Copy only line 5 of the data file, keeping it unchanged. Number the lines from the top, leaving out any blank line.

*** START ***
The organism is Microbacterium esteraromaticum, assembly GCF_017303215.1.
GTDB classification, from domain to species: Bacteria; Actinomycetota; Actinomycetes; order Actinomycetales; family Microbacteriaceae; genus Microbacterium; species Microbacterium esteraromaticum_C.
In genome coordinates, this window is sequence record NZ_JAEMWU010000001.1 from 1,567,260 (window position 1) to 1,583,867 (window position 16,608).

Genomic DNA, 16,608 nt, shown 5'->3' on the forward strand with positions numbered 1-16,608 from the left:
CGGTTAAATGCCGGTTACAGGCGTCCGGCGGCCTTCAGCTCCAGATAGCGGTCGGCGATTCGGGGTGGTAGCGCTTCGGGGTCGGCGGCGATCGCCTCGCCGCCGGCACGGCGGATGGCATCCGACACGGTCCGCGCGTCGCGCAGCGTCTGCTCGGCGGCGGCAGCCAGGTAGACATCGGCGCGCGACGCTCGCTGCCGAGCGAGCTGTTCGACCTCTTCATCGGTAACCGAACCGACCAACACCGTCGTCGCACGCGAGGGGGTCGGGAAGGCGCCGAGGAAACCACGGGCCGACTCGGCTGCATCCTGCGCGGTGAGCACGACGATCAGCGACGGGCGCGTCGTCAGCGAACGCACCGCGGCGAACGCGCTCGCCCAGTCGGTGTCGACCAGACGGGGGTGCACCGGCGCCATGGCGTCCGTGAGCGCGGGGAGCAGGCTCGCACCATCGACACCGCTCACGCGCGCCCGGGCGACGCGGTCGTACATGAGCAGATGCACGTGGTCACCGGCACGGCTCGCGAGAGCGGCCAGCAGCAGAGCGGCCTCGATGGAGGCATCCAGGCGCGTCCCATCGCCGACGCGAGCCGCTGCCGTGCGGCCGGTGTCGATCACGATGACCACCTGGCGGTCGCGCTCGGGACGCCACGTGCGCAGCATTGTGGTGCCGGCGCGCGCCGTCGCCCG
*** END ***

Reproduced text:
CGGTTAAATGCCGGTTACAGGCGTCCGGCGGCCTTCAGCTCCAGATAGCGGTCGGCGATTCGGGGTGGTAGCGCTTCGGGGTCGGCGGCGATCGCCTCGCCGCCGGCACGGCGGATGGCATCCGACACGGTCCGCGCGTCGCGCAGCGTCTGCTCGGCGGCGGCAGCCAGGTAGACATCGGCGCGCGACGCTCGCTGCCGAGCGAGCTGTTCGACCTCTTCATCGGTAACCGAACCGACCAACACCGTCGTCGCACGCGAGGGGGTCGGGAAGGCGCCGAGGAAACCACGGGCCGACTCGGCTGCATCCTGCGCGGTGAGCACGACGATCAGCGACGGGCGCGTCGTCAGCGAACGCACCGCGGCGAACGCGCTCGCCCAGTCGGTGTCGACCAGACGGGGGTGCACCGGCGCCATGGCGTCCGTGAGCGCGGGGAGCAGGCTCGCACCATCGACACCGCTCACGCGCGCCCGGGCGACGCGGTCGTACATGAGCAGATGCACGTGGTCACCGGCACGGCTCGCGAGAGCGGCCAGCAGCAGAGCGGCCTCGATGGAGGCATCCAGGCGCGTCCCATCGCCGACGCGAGCCGCTGCCGTGCGGCCGGTGTCGATCACGATGACCACCTGGCGGTCGCGCTCGGGACGCCACGTGCGCAGCATTGTGGTGCCGGCGCGCGCCGTCGCCCG